Monday, February 2, 2015

EEOC Complaint for Sexually Hostile Work Environment

Complaint filed with the EEOC against the Minneapolis Public Library (link) - (alternate link).

Re: allegation that policy of unrestricted Internet access creates a sexually hostile work environment in violation of Title VII of the Civil Rights Act.

Date: May 2, 2000.


I am a staff member at the Minneapolis Public Library located at 300 Nicollet Mall, Minneapolis, MN.

During the recent course of my employment I have been subjected to repeated exposure to sexually explicit materials and sexual activity at my place of employment.  My employer has adopted an Internet access policy which allows for unrestricted access to sexually explicit Internet sites.  My employer further allow patrons of the Library to print out on Library printers sexually explicit and obscene picture and materials from the Internet.  As a result of this policy I have been forced to view computer screens filled with images depicting explicit sexual activity including bestiality, child pornography, oral, anal and vaginal sexual acts, homosexuality, and explicit photos of male and female genitalia and sexual poses.  These same images have been printed out on our computers and left for staff to find, depicting the same pornographic and obscene materials.


Despite protests made by myself and other employees, the Public Library has not taken any reasonable steps to remedy this situation.  They have continued their policy of unrestricted access to sexually explicit materials on the Internet.  In fact their approach has made things worse.  For example, one policy requires us to monitor the time a patron spends on the computer.  We are not allowed to monitor the content of what they are viewing, but we are supposed to advise them they only have 30 minutes of use of the Internet.  Supposedly this would limit the use of the computers for accessing sexually explicit material.  This has resulted in numerous incidents where patrons verbally abuse staff members for attempting to tell them their time is up.  In addition, when we are required to confront them, we are forced to them [sic] view the pornographic materials they are accessing.  It is not uncommon for obscene and vulgar language to be directed at us if we attempt to enforce the time limit.  In addition, the ready availability of such materials at the library has been accompanied by a sexual activity at the library including masturbation.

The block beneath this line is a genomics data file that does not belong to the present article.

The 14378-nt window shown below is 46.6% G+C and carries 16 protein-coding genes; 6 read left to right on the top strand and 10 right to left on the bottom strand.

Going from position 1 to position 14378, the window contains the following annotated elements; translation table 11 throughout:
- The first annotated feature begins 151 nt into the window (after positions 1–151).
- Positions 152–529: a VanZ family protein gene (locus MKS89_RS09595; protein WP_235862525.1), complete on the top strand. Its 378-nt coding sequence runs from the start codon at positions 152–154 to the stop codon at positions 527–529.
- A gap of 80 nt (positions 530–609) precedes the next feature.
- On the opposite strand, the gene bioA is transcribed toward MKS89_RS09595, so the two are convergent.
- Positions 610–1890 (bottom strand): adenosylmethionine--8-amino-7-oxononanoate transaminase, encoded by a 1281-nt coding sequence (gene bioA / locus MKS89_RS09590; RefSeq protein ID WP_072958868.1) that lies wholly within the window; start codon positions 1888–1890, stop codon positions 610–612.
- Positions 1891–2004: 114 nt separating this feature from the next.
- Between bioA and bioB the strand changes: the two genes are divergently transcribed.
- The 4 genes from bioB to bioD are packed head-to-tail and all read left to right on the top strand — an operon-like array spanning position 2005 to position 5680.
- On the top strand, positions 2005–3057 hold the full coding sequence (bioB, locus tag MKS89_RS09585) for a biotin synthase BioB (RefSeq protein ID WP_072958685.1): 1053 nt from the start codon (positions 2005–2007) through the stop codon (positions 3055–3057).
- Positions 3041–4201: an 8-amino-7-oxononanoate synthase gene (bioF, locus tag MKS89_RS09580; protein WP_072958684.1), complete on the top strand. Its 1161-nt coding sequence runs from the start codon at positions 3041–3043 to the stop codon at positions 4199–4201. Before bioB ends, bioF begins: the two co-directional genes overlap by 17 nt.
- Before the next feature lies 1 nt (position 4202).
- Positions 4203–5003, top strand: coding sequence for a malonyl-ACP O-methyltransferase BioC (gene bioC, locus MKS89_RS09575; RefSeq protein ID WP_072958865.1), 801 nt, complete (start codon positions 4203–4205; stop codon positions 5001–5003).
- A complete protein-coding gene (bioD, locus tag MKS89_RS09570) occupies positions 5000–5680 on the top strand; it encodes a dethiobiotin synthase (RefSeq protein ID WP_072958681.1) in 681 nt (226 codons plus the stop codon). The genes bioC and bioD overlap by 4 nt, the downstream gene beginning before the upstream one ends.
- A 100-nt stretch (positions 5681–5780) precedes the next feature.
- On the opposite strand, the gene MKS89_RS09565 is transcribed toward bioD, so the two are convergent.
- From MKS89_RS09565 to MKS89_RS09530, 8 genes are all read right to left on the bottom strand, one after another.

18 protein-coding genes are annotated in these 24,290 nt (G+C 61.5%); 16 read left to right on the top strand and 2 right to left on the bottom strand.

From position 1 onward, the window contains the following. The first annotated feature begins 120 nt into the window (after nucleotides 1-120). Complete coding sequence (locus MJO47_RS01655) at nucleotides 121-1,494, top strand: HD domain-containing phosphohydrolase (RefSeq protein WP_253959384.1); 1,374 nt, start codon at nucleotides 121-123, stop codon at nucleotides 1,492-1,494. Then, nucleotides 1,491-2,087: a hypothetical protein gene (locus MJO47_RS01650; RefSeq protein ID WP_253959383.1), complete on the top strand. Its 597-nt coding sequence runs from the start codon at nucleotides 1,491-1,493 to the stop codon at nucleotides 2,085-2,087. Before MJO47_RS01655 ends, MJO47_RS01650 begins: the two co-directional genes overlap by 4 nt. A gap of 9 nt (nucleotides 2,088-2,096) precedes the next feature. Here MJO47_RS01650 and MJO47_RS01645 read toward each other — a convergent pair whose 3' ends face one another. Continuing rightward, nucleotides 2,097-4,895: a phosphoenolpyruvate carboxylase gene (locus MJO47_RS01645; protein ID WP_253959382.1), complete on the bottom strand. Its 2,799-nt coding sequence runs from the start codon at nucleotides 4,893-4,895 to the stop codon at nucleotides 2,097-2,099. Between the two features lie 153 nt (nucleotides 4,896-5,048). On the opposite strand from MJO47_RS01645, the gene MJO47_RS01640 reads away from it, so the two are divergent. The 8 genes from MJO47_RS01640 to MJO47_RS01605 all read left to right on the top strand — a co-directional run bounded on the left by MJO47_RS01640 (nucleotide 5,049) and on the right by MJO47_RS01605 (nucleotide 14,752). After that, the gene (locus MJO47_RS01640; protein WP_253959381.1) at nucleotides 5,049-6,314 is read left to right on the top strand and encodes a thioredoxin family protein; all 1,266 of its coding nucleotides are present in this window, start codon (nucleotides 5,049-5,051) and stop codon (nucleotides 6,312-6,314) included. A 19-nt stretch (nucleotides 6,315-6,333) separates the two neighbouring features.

In addition, we are frequently placed in the situation of observing young children being exposed to these materials.  I have on numerous occasions observed children watching adults access this material or be surprised by what they find left on a terminal they wish to use.  I find this particularly distressing and upsetting since the library seems to place greater importance on unrestricted access of these materials than on the well-being of children who are in many ways our most important patrons.


I believe that the Library's policy of allowing unrestricted Internet access of sexually explicit and pornographic materials has created an intimidating, hostile and offensive working environment for me and my co-workers and that it has otherwise substantially interfered with my employment.  I believe this action is in violation of Title VII, 42 U.S.C. § 2000e, et seq., and the Minnesota Human Rights Act, Minn. Stat. § 363.01 et seq.

Dated:  5/2/00 Virginia Pear

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